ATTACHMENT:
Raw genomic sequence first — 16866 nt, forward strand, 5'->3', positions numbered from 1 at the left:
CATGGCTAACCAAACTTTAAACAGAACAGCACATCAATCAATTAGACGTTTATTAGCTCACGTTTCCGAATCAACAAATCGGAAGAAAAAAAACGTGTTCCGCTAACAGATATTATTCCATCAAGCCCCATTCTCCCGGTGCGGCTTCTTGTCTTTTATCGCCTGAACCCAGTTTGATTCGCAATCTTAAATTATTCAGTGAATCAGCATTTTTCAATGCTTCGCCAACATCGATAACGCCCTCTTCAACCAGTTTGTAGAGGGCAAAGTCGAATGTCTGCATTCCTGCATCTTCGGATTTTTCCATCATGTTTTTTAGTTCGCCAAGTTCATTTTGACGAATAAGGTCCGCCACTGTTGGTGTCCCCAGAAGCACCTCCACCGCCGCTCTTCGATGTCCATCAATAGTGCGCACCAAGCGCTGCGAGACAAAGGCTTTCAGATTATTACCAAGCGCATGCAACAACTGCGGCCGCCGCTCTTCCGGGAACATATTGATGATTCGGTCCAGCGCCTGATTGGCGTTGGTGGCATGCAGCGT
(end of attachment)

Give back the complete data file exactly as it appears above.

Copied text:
Raw genomic sequence first — 16866 nt, forward strand, 5'->3', positions numbered from 1 at the left:
CATGGCTAACCAAACTTTAAACAGAACAGCACATCAATCAATTAGACGTTTATTAGCTCACGTTTCCGAATCAACAAATCGGAAGAAAAAAAACGTGTTCCGCTAACAGATATTATTCCATCAAGCCCCATTCTCCCGGTGCGGCTTCTTGTCTTTTATCGCCTGAACCCAGTTTGATTCGCAATCTTAAATTATTCAGTGAATCAGCATTTTTCAATGCTTCGCCAACATCGATAACGCCCTCTTCAACCAGTTTGTAGAGGGCAAAGTCGAATGTCTGCATTCCTGCATCTTCGGATTTTTCCATCATGTTTTTTAGTTCGCCAAGTTCATTTTGACGAATAAGGTCCGCCACTGTTGGTGTCCCCAGAAGCACCTCCACCGCCGCTCTTCGATGTCCATCAATAGTGCGCACCAAGCGCTGCGAGACAAAGGCTTTCAGATTATTACCAAGCGCATGCAACAACTGCGGCCGCCGCTCTTCCGGGAACATATTGATGATTCGGTCCAGCGCCTGATTGGCGTTGGTGGCATGCAGCGT